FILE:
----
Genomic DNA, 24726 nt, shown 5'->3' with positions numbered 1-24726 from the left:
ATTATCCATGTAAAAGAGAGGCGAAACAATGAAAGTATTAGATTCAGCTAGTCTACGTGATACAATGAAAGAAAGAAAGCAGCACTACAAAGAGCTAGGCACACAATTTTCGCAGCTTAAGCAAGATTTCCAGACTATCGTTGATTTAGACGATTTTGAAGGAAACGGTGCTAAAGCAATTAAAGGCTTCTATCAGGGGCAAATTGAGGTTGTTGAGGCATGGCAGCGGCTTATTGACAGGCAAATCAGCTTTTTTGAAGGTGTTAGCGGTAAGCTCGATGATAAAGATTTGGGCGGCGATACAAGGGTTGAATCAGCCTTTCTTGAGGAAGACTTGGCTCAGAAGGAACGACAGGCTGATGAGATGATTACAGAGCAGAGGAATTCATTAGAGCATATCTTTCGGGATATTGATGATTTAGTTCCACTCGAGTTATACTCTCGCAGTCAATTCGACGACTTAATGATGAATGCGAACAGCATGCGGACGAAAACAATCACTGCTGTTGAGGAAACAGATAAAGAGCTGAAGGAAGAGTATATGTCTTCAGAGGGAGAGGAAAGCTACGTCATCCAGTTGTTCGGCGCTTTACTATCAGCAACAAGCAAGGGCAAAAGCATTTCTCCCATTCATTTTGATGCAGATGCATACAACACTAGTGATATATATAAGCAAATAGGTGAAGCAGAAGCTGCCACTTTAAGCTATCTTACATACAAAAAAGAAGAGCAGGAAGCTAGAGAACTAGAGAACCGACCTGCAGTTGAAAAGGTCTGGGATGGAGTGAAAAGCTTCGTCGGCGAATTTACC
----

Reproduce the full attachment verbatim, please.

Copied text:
Genomic DNA, 24726 nt, shown 5'->3' with positions numbered 1-24726 from the left:
ATTATCCATGTAAAAGAGAGGCGAAACAATGAAAGTATTAGATTCAGCTAGTCTACGTGATACAATGAAAGAAAGAAAGCAGCACTACAAAGAGCTAGGCACACAATTTTCGCAGCTTAAGCAAGATTTCCAGACTATCGTTGATTTAGACGATTTTGAAGGAAACGGTGCTAAAGCAATTAAAGGCTTCTATCAGGGGCAAATTGAGGTTGTTGAGGCATGGCAGCGGCTTATTGACAGGCAAATCAGCTTTTTTGAAGGTGTTAGCGGTAAGCTCGATGATAAAGATTTGGGCGGCGATACAAGGGTTGAATCAGCCTTTCTTGAGGAAGACTTGGCTCAGAAGGAACGACAGGCTGATGAGATGATTACAGAGCAGAGGAATTCATTAGAGCATATCTTTCGGGATATTGATGATTTAGTTCCACTCGAGTTATACTCTCGCAGTCAATTCGACGACTTAATGATGAATGCGAACAGCATGCGGACGAAAACAATCACTGCTGTTGAGGAAACAGATAAAGAGCTGAAGGAAGAGTATATGTCTTCAGAGGGAGAGGAAAGCTACGTCATCCAGTTGTTCGGCGCTTTACTATCAGCAACAAGCAAGGGCAAAAGCATTTCTCCCATTCATTTTGATGCAGATGCATACAACACTAGTGATATATATAAGCAAATAGGTGAAGCAGAAGCTGCCACTTTAAGCTATCTTACATACAAAAAAGAAGAGCAGGAAGCTAGAGAACTAGAGAACCGACCTGCAGTTGAAAAGGTCTGGGATGGAGTGAAAAGCTTCGTCGGCGAATTTACC